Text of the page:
SEC OKs Internal-Control Audit Standard

The rule sets up a voluntary audit engagement in which an auditor would opine between quarters on whether a client's material weakness still exists.
Helen ShawFebruary 13, 2006

The Securities and Exchange Commission approved a Public Company Accounting Oversight Board standard last week telling auditors how to report on whether a client’s previously reported material weakness in internal controls over financial reporting still exists. Since companies already have to report — and auditors opine — on the status of controls gaps in their 10Qs and 10Ks, such reports would be made within a quarter.

Auditing Standard No. 4, which the PCAOB adopted on July 26, 2005, establishes a stand-alone, voluntary engagement in which an auditor would express an opinion on whether the reported material weakness in internal controls over financial reporting under Section 404 of the Sarbanes-Oxley Act still exists.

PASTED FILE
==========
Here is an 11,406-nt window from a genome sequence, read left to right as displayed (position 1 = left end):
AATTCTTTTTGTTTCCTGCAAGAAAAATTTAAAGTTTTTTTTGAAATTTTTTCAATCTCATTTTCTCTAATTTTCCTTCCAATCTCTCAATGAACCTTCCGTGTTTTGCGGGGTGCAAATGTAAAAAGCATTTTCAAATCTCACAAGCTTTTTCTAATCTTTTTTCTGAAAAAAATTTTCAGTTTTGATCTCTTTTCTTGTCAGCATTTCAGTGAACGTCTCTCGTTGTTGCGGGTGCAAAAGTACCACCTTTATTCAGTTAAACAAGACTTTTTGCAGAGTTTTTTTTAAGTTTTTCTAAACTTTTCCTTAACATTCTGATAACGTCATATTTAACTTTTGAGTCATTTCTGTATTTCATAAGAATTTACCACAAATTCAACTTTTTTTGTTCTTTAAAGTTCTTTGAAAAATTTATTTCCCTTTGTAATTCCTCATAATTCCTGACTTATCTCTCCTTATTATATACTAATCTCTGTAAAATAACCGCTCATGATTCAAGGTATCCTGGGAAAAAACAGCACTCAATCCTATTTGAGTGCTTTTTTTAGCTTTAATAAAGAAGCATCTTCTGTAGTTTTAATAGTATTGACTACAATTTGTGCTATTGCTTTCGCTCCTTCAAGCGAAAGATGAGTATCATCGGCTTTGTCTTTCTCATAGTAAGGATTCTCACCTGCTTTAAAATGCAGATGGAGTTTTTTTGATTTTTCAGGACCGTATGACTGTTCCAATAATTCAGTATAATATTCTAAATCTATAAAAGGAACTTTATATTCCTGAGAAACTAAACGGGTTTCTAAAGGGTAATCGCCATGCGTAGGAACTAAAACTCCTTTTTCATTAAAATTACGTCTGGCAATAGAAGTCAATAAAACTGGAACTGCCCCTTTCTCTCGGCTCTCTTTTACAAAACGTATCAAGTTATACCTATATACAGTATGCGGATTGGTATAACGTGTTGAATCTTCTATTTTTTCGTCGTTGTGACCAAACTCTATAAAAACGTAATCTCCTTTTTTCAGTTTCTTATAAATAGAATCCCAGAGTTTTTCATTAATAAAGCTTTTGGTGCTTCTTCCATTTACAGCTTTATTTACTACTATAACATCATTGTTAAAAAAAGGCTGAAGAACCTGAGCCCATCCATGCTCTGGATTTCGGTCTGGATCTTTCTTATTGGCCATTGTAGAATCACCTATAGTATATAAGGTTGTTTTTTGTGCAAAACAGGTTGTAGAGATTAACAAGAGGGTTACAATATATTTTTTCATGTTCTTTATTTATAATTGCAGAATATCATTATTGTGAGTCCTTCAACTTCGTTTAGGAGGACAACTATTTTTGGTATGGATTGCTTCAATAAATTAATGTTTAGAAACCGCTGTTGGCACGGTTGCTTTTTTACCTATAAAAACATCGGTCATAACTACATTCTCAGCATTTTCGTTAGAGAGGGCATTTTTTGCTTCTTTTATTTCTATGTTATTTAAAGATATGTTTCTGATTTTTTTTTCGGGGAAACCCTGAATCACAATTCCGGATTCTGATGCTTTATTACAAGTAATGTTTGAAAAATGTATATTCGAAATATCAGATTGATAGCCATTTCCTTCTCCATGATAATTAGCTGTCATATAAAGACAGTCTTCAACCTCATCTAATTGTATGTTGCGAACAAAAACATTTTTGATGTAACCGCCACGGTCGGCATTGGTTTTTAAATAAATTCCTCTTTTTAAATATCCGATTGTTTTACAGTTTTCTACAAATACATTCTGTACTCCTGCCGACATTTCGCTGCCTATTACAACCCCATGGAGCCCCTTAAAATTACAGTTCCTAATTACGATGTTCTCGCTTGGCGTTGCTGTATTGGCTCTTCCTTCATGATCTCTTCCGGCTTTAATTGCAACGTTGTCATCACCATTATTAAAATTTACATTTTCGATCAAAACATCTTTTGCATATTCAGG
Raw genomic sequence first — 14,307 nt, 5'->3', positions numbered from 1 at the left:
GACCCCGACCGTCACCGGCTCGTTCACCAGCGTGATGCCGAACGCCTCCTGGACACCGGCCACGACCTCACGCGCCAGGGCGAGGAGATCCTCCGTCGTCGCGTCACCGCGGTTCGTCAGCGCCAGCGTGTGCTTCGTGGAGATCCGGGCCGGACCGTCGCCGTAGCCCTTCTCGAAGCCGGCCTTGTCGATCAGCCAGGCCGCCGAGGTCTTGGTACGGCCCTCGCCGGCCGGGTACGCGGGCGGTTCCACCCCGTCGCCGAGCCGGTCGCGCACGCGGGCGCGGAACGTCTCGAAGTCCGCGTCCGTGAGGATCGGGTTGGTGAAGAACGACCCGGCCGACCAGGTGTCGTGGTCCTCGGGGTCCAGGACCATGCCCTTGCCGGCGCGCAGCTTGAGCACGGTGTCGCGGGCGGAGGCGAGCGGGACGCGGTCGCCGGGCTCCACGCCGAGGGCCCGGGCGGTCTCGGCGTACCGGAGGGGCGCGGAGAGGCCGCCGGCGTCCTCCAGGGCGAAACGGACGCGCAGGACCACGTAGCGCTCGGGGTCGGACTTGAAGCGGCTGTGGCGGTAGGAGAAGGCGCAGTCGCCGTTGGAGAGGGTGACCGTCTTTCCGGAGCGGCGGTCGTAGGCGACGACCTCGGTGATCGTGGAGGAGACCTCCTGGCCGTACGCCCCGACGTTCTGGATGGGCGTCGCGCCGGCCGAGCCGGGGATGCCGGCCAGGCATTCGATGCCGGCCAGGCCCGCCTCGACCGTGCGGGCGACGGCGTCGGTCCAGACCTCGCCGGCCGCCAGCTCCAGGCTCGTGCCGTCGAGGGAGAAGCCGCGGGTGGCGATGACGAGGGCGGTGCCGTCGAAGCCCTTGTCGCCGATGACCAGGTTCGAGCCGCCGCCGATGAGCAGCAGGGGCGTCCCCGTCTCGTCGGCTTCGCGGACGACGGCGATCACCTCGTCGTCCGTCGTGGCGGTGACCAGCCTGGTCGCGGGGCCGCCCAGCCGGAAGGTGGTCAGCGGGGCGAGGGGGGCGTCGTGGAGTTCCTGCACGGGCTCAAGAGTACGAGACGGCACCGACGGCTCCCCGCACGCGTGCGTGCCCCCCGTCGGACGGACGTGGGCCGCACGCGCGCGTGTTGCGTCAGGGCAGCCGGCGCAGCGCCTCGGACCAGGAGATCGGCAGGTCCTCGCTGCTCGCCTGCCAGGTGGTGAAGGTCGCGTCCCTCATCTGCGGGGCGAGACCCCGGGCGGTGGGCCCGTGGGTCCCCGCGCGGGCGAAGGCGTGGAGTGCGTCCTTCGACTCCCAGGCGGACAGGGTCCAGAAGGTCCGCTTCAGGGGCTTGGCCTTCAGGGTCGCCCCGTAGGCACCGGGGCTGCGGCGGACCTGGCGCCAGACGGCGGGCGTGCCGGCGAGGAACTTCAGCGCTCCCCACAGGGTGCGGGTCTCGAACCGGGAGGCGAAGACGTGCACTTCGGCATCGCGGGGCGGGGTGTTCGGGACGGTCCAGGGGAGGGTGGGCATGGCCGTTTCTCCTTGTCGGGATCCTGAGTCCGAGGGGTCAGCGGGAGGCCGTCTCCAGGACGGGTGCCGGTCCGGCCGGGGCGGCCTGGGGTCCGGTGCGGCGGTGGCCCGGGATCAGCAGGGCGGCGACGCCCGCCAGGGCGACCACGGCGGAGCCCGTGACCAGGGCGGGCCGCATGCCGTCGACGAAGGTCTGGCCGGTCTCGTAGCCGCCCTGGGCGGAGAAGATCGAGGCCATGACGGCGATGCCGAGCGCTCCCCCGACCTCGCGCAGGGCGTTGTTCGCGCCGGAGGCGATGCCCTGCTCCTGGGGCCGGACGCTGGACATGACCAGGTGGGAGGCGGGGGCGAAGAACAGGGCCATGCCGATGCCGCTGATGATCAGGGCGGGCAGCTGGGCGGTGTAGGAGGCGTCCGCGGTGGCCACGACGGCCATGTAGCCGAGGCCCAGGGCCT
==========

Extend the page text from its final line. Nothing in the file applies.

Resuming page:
The PCAOB believes that companies will weigh the benefits of the boost in investor confidence in their financial reporting they could gain by an auditor signoff against the costs of such an engagement, according to the board’s release on its proposed standard last summer.

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Further, the board declared that such engagements are likely to be best for reporting on discrete material weaknesses with a restricted effect on a company’s internal controls rather than material weaknesses that have a “pervasive effect.” In a case with a pervasive weakness, the PCAOB expects that a company would choose not to undergo a stand-alone engagement and instead wait for the auditor’s annual report.

While the SEC said in a release announcing its approval of the standard that “the proposed rules provide a reasonable format” for assessing whether a material weakness exists, it expects the PCAOB “to issue a clear and concise outline of the affirmative audit steps set forth in the standard” within 90 days of the commission’s approval on February 6.